Bruce: In the internet there were all types of insults, but I have to say that in the streets, in person, I haven’t received one expression against me because I’ve said publicly my sexual orientation. Not even one. It’s very strange because we Congressman are not very popular here in Peru, you’re used to receiving some types of not so good comments, but since I made public my sexual orientation (there has been) not even one expression against me and I think that’s a way of people saying ‘Ok, I respect what you have done.’”
And what is your hope for LGBT individuals in the future?
Bruce: What everybody wants as human beings, just to be treated equally, and I hope that Peru is going to be in that position soon. I think we have to put the issue on the national agenda, I don’t know if my bill is going to be approved or not with this Congress, but I’m sure in the next presidential campaign the issue is going to be on the table and all the presidential candidates will have to have a position on this issue and I’m sure that the next Congress will probably be a Congress that will be more sympathetic to pass some legislation to assure rights for the LGBT couples.
If you could give advice to a young kid around the world who is gay, what would you say?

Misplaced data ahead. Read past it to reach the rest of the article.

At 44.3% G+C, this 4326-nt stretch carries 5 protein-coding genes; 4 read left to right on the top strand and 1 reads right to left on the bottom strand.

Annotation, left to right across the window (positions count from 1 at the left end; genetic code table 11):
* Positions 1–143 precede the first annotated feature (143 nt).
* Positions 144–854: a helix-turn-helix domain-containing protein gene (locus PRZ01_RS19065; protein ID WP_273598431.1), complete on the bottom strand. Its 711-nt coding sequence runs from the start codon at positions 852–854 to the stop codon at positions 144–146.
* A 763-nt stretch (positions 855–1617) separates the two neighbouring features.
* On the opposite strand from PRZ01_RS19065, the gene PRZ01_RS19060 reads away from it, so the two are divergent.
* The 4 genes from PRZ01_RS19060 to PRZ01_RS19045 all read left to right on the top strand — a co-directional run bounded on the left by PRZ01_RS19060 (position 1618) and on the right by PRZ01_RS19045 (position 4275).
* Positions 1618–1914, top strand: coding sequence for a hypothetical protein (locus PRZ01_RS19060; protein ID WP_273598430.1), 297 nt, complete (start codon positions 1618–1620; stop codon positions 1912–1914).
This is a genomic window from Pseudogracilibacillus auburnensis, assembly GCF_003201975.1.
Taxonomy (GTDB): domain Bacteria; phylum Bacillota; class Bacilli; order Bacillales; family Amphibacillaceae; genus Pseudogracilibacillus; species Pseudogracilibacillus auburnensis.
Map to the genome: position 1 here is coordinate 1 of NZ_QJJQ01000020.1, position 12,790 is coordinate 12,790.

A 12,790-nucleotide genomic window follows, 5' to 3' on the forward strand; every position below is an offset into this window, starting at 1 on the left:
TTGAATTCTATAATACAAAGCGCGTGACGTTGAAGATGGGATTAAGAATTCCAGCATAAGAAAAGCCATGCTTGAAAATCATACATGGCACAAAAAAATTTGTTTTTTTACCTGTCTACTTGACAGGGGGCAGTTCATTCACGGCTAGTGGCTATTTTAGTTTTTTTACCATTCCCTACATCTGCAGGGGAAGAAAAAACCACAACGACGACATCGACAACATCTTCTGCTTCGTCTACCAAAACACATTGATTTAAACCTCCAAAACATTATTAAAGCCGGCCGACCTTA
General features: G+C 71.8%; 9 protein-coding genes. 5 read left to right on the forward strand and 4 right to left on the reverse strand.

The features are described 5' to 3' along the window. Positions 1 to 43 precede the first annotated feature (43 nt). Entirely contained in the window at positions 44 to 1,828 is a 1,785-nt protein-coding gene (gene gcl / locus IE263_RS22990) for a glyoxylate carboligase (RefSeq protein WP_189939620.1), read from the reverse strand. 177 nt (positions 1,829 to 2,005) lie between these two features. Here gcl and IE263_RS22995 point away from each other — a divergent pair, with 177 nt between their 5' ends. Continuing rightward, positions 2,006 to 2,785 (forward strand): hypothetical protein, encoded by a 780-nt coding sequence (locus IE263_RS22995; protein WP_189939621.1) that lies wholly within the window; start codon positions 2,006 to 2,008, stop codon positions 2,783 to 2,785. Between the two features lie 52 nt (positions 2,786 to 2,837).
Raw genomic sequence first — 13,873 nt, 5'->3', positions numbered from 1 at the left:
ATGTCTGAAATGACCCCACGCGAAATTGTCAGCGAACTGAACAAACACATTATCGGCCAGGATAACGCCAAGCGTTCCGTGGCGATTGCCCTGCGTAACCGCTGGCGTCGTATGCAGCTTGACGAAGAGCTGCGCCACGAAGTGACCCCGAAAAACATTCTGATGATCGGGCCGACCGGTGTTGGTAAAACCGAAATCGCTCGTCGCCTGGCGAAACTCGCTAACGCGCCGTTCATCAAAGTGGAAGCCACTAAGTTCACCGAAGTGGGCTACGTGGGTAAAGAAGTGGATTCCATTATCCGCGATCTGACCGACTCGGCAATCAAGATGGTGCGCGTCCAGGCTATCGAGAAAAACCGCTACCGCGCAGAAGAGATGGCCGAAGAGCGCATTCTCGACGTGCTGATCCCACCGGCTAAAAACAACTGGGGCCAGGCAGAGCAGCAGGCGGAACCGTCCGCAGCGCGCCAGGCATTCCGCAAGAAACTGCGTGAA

Bruce: Don’t lose hope. It’s very difficult, we all have to pass through this process when you discover you are different from your mates, and you try to fix it so that you can be the same as them and you discover that it cannot be fixed. What I’m trying to tell these young people is that there’s nothing to be fixed. We all tried to fix it but there’s nothing to be fixed because there’s nothing wrong. There’s a future for you, you can be a Minister, you can be a Congressman, and who knows, you can be a President.
Alonso, in his own words:“Ser gay para mi significa ser consecuente conmigo mismo, es decir, pensar, sentir y actuar de la misma forma. Sin duda es lo mas difícil, pero si lo logras te liberas de cargas muy pesadas. Ser gay para mi también significa ser libre e implica una realización personal en todos los aspectos de mi vida.
Mis mayores logros en la vida tienen que ver por un lado con mi vida personal y por el otro con mi vida profesional: Por el lado personal, el hecho de tener una familia unida desde niño junto a mis padres y mis hermanos y el hecho de que me acepten como soy tiene mucho valor para mi. Por el lado profesional, el hecho de haber obtenido el titulo profesional de economista, a pesar de tener una discapacidad física, no muy notoria por cierto, haber concluido la maestría en Bélgica.
Vivi en Bélgica un poco mas de dos años en la universidad de Lovaina lo que permitió conocer a personas de muchos países y una sociedad completamente distinta a la peruana, especialmente en materia de los derechos LGTB. Una sociedad donde todos tienen los mismos derechos. Esta experiencia me ayudó mucho a aceptarme cuando regresé al Perú.